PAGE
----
What Is the Impact of Domestic Violence on Children
Childhood should be a magical time of learning and discovery. Above all else, a child should feel safe and loved in their home environment. However, children of parents who are in a tumultuous relationship characterized by yelling or domestic violence often have a different set of experiences.
As most parents know, children are resilient. However, there are limits to what a child can witness or experience without the child suffering long-term consequences. For decades, experts have looked into the effect that domestic violence can have on children. Children who are exposed to domestic violence experience social and emotional damage that can affect their growth. Some children may develop an inability to express empathy, while others become socially withdrawn. At the other end of the spectrum, some children can become very aggressive or have a hard time understanding social norms.
The impact that domestic violence has on a child cannot be overstated. However, as any defense attorney knows, not every reported instance of domestic violence is substantiated; sometimes, individuals fabricate allegations of domestic violence in hopes of correcting or coercing certain behavior. Other times, one partner makes up a report of domestic violence as a way to get revenge against the other partner. In these cases, the partner making the report is potentially adding to what may already be a difficult time for the children.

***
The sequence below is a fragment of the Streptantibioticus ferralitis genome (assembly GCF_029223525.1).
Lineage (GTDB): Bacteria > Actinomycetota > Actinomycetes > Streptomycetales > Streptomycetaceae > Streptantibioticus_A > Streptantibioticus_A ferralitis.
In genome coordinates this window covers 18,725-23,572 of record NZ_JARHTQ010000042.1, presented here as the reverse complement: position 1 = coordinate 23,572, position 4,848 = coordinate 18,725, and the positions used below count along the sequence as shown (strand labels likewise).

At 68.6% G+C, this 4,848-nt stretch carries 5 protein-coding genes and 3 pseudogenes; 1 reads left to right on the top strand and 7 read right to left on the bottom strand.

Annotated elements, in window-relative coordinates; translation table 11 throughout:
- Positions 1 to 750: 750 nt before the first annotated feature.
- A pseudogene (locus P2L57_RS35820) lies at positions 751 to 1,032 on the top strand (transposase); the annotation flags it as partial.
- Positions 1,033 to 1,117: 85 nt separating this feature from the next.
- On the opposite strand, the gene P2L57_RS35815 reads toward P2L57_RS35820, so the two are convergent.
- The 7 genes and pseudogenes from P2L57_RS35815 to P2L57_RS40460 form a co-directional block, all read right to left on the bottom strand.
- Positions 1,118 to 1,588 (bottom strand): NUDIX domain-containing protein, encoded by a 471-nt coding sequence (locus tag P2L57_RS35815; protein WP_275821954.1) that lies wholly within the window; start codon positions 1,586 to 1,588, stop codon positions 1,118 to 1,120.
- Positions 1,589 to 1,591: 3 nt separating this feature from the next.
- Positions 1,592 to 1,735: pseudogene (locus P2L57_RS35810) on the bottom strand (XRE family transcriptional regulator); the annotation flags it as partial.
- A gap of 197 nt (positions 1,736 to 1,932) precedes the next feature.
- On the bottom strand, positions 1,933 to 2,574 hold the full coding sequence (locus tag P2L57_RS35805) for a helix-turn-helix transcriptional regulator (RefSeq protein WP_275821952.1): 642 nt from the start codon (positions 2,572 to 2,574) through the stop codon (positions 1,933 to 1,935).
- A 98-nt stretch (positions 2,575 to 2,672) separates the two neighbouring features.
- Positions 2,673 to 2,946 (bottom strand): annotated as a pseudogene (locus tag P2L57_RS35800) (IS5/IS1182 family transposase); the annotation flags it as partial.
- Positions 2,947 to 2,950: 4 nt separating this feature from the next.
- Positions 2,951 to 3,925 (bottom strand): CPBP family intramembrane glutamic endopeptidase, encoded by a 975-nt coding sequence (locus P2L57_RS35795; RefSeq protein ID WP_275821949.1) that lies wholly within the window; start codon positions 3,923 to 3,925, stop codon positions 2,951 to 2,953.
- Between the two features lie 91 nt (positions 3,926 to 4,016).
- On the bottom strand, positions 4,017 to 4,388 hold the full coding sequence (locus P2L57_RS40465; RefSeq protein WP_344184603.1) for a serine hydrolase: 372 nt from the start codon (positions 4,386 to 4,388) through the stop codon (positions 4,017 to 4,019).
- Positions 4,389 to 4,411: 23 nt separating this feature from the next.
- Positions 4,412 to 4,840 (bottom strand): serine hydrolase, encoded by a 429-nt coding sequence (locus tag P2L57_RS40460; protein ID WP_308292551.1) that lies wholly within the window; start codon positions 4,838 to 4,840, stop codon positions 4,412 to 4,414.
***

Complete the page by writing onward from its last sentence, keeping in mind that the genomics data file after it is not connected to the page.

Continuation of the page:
What Constitutes a Domestic Violence Charge in New Mexico, and What Doesn’t?
Families will have disagreements. Sometimes, these disagreements can get heated. It is often with those whom we have the closest relationships that we fight or argue the most. There may be underlying resentment built up over the years, issues of jealousy, or child-custody disputes. The list of reasons why families and couples argue is a lengthy one. However, yelling and arguing is not domestic violence.
Under New Mexico criminal law, a domestic violence offense is one in which a person commits a designated offense against a person in their “household.” Notably, the law broadly defines the term “household” to include not just children, spouses, and family members currently living in the home, but also ex-spouses, parents, other family members, and any person with whom someone has had a continuing personal relationship. Thus, under this definition, a domestic violence charge can arise if the alleged victim does not live in the same home as the defendant.
State law designates a specific list of offenses that can serve as the basis for a domestic violence charge, including:
- Bodily injury or assault;
- Criminal damage to property;
- Criminal trespass;
- Harm or threatened harm to children;
- Physical harm;
- Repeatedly driving by a residence or workplace;
- Severe emotional distress;
- Telephone harassment; and
- Threats causing imminent fear of bodily injury by any household member.
Understanding what constitutes domestic violence is essential, because these offenses are often used by family members, spouses, and former partners as a tool to get back at those whom they believed have wronged them in other ways.